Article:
In this article below, Ms Daniela Zanotti, a highly experienced upper GI and general surgeon, outlines the main symptoms of a hernia before going to detail how a hernia is usually treated.
What are the symptoms of a hernia?
Usually, the first thing that patients notice is a lump in the groin. This lump could be completely asymptomatic, or, on the other hand, may cause a certain degree of discomfort or pain, usually during strenuous activities. Occasionally, patients experience problems passing urine or opening their bowels.
How is a hernia treated?
Small and asymptomatic hernias could be treated conservatively, with patients needing to be mindful of avoiding heavy lifting as much as possible. Sometimes, the hernia can be controlled with a truss (padded support belt), but, without surgery, the hernia will more than likely become larger and more symptomatic as time progresses.
When is surgery required for hernias?
Emergency surgery for hernias is required in case of complications such as bowel obstruction or incarceration (when the hernia can’t be reduced/pushed back into the abdomen).
An elective repair is strongly advised in symptomatic patients whenever the hernia has increased in size (becoming more symptomatic), if there have been episodes in which the hernia couldn’t be reduced easily, and in patients that are required to perform strenuous daily activities.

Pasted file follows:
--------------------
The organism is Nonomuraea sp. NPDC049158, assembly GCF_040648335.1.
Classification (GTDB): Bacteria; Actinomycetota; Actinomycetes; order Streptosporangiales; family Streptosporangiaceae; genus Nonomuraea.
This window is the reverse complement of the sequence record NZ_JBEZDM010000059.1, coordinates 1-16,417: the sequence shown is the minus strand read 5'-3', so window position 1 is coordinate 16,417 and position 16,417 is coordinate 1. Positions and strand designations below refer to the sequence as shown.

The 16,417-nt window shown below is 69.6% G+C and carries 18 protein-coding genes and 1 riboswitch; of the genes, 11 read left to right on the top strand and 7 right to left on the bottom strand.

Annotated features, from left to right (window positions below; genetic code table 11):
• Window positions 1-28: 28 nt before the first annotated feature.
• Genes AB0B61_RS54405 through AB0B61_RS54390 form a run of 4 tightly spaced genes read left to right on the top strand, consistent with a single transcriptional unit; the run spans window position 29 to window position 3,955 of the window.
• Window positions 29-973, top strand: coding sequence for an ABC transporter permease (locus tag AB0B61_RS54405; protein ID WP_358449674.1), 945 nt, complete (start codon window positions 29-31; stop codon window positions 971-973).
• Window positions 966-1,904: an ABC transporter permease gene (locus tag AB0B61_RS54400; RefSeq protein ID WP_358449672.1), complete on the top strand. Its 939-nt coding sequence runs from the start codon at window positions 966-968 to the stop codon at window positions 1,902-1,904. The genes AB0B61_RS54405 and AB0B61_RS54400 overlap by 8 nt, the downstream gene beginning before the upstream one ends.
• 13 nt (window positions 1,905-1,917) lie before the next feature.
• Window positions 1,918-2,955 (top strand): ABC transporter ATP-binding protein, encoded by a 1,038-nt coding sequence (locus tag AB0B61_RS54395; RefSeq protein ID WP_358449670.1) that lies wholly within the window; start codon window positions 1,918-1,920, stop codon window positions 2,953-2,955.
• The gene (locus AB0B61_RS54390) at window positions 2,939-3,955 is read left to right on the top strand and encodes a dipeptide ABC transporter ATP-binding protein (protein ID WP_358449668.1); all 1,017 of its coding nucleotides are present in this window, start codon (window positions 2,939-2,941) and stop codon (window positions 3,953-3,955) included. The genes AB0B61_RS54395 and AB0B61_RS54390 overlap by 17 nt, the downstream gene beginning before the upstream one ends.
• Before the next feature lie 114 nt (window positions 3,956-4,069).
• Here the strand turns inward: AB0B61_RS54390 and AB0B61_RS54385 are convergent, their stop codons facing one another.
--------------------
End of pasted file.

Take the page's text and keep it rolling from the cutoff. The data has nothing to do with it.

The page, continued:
Can you explain how hernia surgery is performed?
Regardless of the approach used (open or laparoscopic), the main aim of an inguinal hernia repair is to get the hernia back inside the abdomen and to strengthen the muscle layer. This is achieved by inserting a synthetic mesh, to cover the weak area where the hernia passed through.
What is the recovery period like after hernia surgery?
It depends on the size of the hernia and whether the surgery was minimally invasive or not. On average though, it takes up to one week to recover from the operation.
During this period, patients can walk normally, although it might be painful going up and down stairs at the beginning. Depending on the type of job they have, patients should be able to return to work after two to four weeks.
A rest period of between four to six weeks from heavy lifting/sport is advised after surgery, and so some patients might require a prolonged time off work.
Does this procedure have a high success rate?
Inguinal hernia repair is a very common procedure and has a very high success rate. The risk of recurrence is less than two per cent. Complications are not frequent at all.
To book an appointment with Ms Daniela Zanotti, simply head on over to her Top Doctors profile today.